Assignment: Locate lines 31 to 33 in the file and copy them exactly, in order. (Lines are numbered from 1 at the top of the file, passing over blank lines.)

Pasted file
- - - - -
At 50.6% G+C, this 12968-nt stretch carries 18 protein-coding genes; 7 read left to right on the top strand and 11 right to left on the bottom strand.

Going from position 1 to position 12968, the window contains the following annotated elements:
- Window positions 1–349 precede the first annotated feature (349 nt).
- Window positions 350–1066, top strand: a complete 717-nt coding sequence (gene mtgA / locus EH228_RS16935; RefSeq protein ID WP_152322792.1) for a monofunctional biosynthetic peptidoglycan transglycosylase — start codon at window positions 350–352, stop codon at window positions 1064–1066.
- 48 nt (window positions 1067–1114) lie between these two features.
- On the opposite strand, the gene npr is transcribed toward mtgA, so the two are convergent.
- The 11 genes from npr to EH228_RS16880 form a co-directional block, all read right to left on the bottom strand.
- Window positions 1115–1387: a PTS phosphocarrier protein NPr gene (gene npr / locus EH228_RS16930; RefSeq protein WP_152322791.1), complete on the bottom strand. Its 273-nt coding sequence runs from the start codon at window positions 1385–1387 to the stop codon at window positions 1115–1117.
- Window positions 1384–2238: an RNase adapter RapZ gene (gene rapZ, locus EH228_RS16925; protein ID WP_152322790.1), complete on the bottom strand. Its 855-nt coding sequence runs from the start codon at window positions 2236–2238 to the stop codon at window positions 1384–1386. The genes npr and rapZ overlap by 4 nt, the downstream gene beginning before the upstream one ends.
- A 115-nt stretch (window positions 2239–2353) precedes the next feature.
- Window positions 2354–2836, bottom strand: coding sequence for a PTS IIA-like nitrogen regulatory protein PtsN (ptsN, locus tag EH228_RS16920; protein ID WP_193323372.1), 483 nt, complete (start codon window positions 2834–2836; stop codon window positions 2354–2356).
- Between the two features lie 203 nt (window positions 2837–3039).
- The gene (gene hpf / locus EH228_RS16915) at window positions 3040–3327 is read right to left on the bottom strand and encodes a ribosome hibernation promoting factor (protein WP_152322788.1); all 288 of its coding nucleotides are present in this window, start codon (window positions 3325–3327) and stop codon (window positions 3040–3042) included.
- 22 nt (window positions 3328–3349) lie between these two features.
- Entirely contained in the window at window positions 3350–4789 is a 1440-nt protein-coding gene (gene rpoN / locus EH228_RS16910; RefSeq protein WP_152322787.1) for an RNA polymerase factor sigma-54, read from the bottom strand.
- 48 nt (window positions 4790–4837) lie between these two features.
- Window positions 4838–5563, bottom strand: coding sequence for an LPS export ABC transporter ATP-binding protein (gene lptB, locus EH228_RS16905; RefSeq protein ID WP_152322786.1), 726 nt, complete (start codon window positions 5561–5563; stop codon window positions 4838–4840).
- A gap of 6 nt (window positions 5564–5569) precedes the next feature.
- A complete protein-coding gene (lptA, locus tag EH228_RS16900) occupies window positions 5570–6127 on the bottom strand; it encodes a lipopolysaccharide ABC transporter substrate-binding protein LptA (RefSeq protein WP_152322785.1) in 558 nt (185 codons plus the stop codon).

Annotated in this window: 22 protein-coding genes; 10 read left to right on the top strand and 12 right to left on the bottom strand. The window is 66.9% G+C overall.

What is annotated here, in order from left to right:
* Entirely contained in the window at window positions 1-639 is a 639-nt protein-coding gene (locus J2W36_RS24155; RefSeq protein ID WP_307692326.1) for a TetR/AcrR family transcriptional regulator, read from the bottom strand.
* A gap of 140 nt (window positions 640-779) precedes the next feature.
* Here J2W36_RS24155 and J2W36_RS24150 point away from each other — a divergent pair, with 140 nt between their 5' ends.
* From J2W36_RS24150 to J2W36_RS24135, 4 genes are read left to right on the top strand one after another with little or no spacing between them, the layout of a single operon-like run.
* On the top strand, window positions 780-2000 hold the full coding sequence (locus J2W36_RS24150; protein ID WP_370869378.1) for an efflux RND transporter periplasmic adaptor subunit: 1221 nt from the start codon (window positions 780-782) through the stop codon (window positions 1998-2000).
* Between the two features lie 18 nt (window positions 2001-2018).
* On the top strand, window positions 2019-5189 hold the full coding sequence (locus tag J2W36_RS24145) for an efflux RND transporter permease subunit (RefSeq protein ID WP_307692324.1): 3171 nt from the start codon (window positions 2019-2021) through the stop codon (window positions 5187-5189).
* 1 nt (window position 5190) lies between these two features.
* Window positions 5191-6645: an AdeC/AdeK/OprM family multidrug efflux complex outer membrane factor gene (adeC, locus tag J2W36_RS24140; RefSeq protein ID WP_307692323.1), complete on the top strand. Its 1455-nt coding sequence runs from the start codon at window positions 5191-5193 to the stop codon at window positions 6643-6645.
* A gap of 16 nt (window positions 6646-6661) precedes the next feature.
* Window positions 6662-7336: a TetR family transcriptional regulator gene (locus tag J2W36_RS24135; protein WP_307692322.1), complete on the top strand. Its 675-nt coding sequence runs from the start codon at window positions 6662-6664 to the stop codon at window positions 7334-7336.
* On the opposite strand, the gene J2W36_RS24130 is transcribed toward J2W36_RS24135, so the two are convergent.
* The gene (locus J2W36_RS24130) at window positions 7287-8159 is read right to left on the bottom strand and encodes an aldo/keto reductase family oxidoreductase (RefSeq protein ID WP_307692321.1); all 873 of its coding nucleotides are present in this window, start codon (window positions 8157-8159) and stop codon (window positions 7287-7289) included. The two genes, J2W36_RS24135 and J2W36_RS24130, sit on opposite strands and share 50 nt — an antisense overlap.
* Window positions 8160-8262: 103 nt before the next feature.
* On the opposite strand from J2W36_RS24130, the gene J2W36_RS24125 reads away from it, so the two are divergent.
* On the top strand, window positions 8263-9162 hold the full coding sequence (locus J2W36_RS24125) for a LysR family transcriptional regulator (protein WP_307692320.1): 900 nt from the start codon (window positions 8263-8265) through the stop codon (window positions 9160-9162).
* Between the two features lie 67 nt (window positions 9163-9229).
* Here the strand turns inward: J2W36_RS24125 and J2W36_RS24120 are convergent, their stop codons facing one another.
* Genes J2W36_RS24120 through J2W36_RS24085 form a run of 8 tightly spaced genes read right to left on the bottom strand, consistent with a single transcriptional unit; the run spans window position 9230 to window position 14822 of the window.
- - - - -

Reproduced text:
* A gap of 16 nt (window positions 6646-6661) precedes the next feature.
* Window positions 6662-7336: a TetR family transcriptional regulator gene (locus tag J2W36_RS24135; protein WP_307692322.1), complete on the top strand. Its 675-nt coding sequence runs from the start codon at window positions 6662-6664 to the stop codon at window positions 7334-7336.
* On the opposite strand, the gene J2W36_RS24130 is transcribed toward J2W36_RS24135, so the two are convergent.